The table below shows the end behavior of power functions of the form $f\left(x\right)=a{x}^{n}$ where $n$ is a non-negative integer depending on the power and the constant.

Even Power Odd Power
Positive Constant

a > 0

Negative Constant

a < 0

### How To: Given a power function $f\left(x\right)=a{x}^{n}$ where $n$ is a non-negative integer, identify the end behavior.

1. Determine whether the power is even or odd.
2. Determine whether the constant is positive or negative.
3. Use the above graphs to identify the end behavior.

### Example: Identifying the End Behavior of a Power Function

Describe the end behavior of the graph of $f\left(x\right)={x}^{8}$.

### Example: Identifying the End Behavior of a Power Function

Describe the end behavior of the graph of $f\left(x\right)=-{x}^{9}$.

### Try It

Describe in words and symbols the end behavior of $f\left(x\right)=-5{x}^{4}$.

## End Behavior of Polynomial Functions

### Identifying Polynomial Functions

An oil pipeline bursts in the Gulf of Mexico causing an oil slick in a roughly circular shape. The slick is currently 24 miles in radius, but that radius is increasing by 8 miles each week. We want to write a formula for the area covered by the oil slick by combining two functions. The radius r of the spill depends on the number of weeks w that have passed. This relationship is linear.

$r\left(w\right)=24+8w$

We can combine this with the formula for the area A of a circle.

$A\left(r\right)=\pi {r}^{2}$

Composing these functions gives a formula for the area in terms of weeks.

$\begin{array}{l}A\left(w\right)=A\left(r\left(w\right)\right)\\ A\left(w\right)=A\left(24+8w\right)\\ A\left(w\right)=\pi {\left(24+8w\right)}^{2}\end{array}$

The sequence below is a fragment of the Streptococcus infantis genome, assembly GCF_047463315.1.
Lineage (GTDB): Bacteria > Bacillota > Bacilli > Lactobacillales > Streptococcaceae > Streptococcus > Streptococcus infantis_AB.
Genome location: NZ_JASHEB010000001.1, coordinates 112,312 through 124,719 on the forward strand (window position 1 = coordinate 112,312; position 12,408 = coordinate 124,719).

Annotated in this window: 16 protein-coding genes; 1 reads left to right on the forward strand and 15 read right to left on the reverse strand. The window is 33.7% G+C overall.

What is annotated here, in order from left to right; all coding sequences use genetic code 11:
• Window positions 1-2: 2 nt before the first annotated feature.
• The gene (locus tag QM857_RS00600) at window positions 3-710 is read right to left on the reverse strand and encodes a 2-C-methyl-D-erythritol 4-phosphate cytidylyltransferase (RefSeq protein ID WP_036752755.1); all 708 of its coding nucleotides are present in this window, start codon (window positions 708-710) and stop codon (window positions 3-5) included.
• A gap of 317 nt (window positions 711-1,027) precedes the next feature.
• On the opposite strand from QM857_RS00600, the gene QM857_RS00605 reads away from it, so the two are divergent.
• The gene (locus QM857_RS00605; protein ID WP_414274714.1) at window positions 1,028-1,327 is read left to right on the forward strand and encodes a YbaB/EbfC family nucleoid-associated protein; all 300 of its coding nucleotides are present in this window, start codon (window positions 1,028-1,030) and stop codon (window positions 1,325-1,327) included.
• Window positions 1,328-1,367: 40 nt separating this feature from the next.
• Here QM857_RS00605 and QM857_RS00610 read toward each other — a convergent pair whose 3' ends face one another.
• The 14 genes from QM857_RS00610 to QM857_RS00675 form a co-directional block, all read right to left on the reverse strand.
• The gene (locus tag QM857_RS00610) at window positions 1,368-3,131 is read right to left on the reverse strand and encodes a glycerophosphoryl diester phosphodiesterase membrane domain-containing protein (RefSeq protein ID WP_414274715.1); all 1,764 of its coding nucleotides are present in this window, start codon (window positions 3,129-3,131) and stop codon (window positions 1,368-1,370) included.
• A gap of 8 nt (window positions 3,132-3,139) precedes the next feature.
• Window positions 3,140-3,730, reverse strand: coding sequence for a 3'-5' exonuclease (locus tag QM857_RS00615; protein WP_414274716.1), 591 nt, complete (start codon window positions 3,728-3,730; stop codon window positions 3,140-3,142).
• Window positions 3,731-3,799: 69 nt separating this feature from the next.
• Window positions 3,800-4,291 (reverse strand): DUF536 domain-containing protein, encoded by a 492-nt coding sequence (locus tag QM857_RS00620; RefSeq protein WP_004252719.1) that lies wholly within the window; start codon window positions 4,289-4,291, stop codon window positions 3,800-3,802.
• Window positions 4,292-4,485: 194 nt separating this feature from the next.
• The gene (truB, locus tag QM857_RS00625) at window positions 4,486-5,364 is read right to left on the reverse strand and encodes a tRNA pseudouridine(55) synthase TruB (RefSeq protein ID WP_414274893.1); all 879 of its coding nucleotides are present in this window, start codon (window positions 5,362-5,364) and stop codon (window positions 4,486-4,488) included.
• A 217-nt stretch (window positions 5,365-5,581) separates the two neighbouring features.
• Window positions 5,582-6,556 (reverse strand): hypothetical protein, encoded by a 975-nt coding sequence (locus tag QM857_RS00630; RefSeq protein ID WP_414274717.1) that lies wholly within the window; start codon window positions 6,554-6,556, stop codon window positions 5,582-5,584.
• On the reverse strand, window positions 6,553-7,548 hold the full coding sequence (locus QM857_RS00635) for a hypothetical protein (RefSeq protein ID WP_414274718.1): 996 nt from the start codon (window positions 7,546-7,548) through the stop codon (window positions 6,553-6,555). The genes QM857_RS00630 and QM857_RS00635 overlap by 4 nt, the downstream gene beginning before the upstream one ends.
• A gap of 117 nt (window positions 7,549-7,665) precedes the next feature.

Multiplying gives the formula below.

$A\left(w\right)=576\pi +384\pi w+64\pi {w}^{2}$

This formula is an example of a polynomial function. A polynomial function consists of either zero or the sum of a finite number of non-zero terms, each of which is a product of a number, called the coefficient of the term, and a variable raised to a non-negative integer power.

### A General Note: Polynomial Functions

Let n be a non-negative integer. A polynomial function is a function that can be written in the form

$f\left(x\right)={a}_{n}{x}^{n}+\dots+{a}_{2}{x}^{2}+{a}_{1}x+{a}_{0}$

This is called the general form of a polynomial function. Each ${a}_{i}$ is a coefficient and can be any real number. Each product ${a}_{i}{x}^{i}$ is a term of a polynomial function.

### Example: Identifying Polynomial Functions

Which of the following are polynomial functions?

$\begin{array}{c}f\left(x\right)=2{x}^{3}\cdot 3x+4\hfill \\ g\left(x\right)=-x\left({x}^{2}-4\right)\hfill \\ h\left(x\right)=5\sqrt{x}+2\hfill \end{array}$

### Defining the Degree and Leading Coefficient of a Polynomial Function

Because of the form of a polynomial function, we can see an infinite variety in the number of terms and the power of the variable. Although the order of the terms in the polynomial function is not important for performing operations, we typically arrange the terms in descending order based on the power on the variable. This is called writing a polynomial in general or standard form. The degree of the polynomial is the highest power of the variable that occurs in the polynomial; it is the power of the first variable if the function is in general form. The leading term is the term containing the variable with the highest power, also called the term with the highest degree. The leading coefficient is the coefficient of the leading term.